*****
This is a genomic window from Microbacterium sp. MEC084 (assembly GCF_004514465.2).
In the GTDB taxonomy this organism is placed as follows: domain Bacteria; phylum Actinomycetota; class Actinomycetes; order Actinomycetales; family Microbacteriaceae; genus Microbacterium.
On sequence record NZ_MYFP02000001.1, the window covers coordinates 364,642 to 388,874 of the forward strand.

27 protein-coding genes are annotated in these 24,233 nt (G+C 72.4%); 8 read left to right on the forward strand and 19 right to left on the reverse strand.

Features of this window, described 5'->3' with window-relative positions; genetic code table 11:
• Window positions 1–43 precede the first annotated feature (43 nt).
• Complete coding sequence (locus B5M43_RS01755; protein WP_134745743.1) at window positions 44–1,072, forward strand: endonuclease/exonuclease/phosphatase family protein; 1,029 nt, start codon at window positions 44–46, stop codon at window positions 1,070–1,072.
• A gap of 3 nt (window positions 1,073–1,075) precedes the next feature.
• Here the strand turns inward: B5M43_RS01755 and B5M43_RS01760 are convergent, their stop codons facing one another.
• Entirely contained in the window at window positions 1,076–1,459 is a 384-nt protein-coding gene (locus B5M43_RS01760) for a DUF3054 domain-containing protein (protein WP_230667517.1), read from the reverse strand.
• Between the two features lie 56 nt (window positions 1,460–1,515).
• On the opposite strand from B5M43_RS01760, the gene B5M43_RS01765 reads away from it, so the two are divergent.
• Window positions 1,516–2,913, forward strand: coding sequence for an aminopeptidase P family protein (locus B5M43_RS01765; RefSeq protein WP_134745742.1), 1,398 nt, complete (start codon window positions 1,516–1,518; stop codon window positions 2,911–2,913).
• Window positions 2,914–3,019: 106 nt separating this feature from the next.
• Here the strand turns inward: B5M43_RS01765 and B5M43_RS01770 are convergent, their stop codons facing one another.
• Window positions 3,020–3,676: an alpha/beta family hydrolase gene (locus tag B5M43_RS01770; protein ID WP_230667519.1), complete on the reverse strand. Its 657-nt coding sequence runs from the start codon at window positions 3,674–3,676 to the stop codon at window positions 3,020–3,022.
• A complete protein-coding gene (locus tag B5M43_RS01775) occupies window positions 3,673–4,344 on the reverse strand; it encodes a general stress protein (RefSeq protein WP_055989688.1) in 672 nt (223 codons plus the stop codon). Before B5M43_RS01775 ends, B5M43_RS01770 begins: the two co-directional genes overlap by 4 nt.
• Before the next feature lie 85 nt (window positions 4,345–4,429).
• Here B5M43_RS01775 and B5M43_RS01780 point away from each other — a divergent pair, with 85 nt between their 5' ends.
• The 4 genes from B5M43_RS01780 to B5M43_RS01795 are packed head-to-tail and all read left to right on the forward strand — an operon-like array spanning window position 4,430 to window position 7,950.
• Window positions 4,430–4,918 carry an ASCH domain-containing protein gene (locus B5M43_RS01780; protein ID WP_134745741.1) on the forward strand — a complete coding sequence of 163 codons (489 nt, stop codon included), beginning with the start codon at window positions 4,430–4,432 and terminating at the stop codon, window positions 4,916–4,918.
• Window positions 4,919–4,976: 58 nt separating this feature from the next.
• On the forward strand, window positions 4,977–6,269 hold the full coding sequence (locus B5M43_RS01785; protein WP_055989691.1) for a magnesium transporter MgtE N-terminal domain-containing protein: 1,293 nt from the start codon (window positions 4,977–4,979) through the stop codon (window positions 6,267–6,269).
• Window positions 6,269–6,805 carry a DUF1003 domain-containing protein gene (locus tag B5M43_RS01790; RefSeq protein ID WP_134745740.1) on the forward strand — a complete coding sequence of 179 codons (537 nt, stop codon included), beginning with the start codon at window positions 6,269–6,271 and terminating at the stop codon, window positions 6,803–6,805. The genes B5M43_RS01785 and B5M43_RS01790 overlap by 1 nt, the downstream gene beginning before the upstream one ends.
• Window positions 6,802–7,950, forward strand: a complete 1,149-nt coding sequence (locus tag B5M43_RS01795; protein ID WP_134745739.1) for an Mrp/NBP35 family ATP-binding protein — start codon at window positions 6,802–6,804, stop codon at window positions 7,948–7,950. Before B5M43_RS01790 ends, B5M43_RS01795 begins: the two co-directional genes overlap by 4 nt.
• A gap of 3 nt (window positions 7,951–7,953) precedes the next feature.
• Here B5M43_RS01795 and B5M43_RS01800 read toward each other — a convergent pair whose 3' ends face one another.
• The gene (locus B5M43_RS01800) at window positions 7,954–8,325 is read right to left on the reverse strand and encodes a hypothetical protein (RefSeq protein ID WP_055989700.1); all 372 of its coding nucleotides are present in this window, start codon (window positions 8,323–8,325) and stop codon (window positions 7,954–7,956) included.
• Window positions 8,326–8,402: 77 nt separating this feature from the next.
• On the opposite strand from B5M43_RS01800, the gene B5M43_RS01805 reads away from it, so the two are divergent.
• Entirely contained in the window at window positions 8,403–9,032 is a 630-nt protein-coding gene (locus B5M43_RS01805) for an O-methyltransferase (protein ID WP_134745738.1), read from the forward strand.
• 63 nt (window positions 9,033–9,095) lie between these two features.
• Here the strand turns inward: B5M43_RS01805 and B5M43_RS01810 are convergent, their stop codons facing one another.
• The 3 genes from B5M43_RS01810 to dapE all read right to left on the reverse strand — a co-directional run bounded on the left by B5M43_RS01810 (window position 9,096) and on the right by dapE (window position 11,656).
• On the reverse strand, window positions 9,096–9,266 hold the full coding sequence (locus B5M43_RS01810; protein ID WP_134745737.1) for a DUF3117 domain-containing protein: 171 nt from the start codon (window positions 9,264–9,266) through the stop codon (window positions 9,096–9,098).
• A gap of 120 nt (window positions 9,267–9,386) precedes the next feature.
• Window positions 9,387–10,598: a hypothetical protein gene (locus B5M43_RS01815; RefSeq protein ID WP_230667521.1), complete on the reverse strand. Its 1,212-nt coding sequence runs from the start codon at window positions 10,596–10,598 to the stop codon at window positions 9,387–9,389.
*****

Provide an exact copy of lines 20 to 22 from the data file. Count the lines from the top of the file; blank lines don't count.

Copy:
• The 4 genes from B5M43_RS01780 to B5M43_RS01795 are packed head-to-tail and all read left to right on the forward strand — an operon-like array spanning window position 4,430 to window position 7,950.
• Window positions 4,430–4,918 carry an ASCH domain-containing protein gene (locus B5M43_RS01780; protein ID WP_134745741.1) on the forward strand — a complete coding sequence of 163 codons (489 nt, stop codon included), beginning with the start codon at window positions 4,430–4,432 and terminating at the stop codon, window positions 4,916–4,918.
• Window positions 4,919–4,976: 58 nt separating this feature from the next.